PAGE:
I’ll have a soft spot for this Cuban restaurant in Hialeah because it’s the first place where I had fresh-made churros and creamy hot chocolate on one of those freezing (sub-60 degree!) Miami nights. To this day, they’re still my favorite. But that doesn’t mean they don’t crank out some of the most flavorful Cuban food in Miami, from a killer frita (priced at $3.05, of course) and a fat, meaty Cuban sandwich to a humongous bistec milanesa (a breaded, fried thin steak, covered in a layer of sliced ham and melted Swiss cheese) that hangs off the plate.
It’s no longer new to downtown, but the location is for this husband-and-wife spot that is still a hit with Spanish-style tapas and great wines. They moved Niu to their larger restaurant space 100 feet south at Arson and combined the menus, now offering the dishes fired in the Josper oven along with Niu’s spirit. The menu skews toward Deme Lomas’ Catalan cuisine, and he’s always tweaking and experimenting. You might find Arros Sec, paella-style rice with butifarra sausage, pan-seared foie with minced apples and raspberries or charbroiled duck two ways. It’s always a culinary adventure.
Plaza Seafood Market
Allapattah is ground zero for new interest from Miami’s developers but it has long been a vibrant enclave for South Florida’s Dominican population. And one of the food favorites is Plaza Seafood Market. The sign out front touts their seafood soup and fried fish — and you should definitely get both. The seafood soup is rich with fresh fish chunks and crab. And when the hog snapper fillet is the special, that’s the go-to lunch dish. (But I'll also applaud the whole fried snapper as a lunch flex.) Don’t forget an order of tostones on the side.
Pollos y Jarras
This hidden spot on a downtown backstreet where my cousin Felipe first took me is often overshadowed by its fancier sister restaurant next door, Cvi.Che 105 (pronounced “ceviche” but inexplicably spelled like computer code). That means you can always get a table for rustic country Peruvian, where rows of chickens are roasting on spits, every meal starts with a cup of aguadito de pollo soup you drink like a shot and ceviches are served at more approachable prices. Go with a group of four, split two ceviches and their special parrillas of grilled meats (a full rotisserie chicken, filet mignon, chicken hearts, skirt steak and two sides), and you’ll get out of there for about 100 bucks total, with leftovers to fight over.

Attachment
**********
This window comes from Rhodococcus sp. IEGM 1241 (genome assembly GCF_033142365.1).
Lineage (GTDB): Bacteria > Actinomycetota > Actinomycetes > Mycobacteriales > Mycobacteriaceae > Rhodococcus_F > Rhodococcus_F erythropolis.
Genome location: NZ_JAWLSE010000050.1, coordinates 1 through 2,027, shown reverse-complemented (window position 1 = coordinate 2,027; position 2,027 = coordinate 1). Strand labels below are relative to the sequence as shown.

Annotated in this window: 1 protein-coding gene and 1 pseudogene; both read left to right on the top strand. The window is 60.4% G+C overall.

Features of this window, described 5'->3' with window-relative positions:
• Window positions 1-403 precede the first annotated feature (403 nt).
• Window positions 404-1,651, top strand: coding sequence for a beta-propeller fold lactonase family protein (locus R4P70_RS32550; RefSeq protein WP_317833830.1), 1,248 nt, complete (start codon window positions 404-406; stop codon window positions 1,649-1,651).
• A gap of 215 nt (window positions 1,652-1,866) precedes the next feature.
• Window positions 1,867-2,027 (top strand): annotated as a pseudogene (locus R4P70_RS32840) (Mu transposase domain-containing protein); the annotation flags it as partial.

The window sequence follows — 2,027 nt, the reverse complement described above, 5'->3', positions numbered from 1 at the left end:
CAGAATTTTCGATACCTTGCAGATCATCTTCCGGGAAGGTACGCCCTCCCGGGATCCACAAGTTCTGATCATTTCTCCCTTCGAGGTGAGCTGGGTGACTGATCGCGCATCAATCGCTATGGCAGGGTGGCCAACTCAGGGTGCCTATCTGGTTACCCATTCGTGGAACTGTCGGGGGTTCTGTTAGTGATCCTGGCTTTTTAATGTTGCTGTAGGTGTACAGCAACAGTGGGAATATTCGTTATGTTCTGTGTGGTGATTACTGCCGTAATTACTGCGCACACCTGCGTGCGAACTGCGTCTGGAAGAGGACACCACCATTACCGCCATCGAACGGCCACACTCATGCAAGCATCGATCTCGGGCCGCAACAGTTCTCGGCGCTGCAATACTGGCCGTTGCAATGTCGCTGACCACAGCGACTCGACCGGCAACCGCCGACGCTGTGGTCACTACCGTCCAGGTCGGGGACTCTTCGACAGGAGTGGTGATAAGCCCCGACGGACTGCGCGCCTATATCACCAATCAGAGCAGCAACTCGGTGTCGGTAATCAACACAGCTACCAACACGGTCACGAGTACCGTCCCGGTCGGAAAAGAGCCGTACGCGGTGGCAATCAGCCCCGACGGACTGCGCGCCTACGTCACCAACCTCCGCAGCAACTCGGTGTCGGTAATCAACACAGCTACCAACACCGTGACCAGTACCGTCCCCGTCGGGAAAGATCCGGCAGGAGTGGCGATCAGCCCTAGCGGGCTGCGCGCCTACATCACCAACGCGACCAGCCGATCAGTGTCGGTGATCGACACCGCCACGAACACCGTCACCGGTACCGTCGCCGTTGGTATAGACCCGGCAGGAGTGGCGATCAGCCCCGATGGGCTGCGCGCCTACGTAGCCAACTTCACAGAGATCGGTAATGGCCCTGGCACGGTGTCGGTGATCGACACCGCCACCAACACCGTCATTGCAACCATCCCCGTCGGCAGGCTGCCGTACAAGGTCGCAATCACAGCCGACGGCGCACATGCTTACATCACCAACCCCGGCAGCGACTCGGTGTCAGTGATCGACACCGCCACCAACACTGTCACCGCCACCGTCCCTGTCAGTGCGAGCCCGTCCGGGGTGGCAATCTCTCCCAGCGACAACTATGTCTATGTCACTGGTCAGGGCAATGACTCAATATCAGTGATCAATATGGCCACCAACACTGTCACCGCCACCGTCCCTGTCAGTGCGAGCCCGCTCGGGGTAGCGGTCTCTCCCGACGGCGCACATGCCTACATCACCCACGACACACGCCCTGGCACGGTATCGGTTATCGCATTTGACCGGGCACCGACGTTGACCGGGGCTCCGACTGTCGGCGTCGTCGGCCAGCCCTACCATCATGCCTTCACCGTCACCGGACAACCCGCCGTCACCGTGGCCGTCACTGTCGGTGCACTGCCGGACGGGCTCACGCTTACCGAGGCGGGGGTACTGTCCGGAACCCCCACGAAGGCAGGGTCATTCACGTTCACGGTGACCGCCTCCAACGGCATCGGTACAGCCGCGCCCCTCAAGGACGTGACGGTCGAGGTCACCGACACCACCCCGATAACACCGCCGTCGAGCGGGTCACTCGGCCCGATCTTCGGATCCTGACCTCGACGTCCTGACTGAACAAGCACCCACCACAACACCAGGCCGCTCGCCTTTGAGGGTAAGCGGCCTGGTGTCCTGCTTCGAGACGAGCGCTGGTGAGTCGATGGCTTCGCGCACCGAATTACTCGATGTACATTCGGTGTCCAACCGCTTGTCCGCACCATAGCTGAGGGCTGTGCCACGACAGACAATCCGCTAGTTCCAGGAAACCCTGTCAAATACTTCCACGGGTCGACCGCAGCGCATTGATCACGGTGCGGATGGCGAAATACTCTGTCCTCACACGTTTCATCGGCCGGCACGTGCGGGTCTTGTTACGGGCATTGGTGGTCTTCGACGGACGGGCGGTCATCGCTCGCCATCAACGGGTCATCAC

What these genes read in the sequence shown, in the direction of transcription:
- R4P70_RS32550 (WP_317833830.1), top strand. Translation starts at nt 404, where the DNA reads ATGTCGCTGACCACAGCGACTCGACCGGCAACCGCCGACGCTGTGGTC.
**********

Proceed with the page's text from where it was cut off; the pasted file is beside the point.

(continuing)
Red Rooster Overtown
Marcus Samuelsson aimed for his restaurant to bring life to this southeast corner of Overtown — and it is fulfilling its promise. More than four years have passed since Samuelsson and partners bought this spot, the former Clyde Killens Pool Hall, where the country’s biggest Black artists, such as Ella Fitzgerald and Nat King Cole, once performed. Now it’s where men in ties and women in high heels fill every socially distant table and seat at the bar. Incandescent globe lights warm a tropical blue-and-gold dining room, while a DJ spins a bumping mix. What’s true of the items we tried during a recent review — fried yardbird, sour orange pork ribs, cauliflower “burnt ends,” mac and cheese — is true of Samuelsson’s new restaurant: It makes you want to return. Read more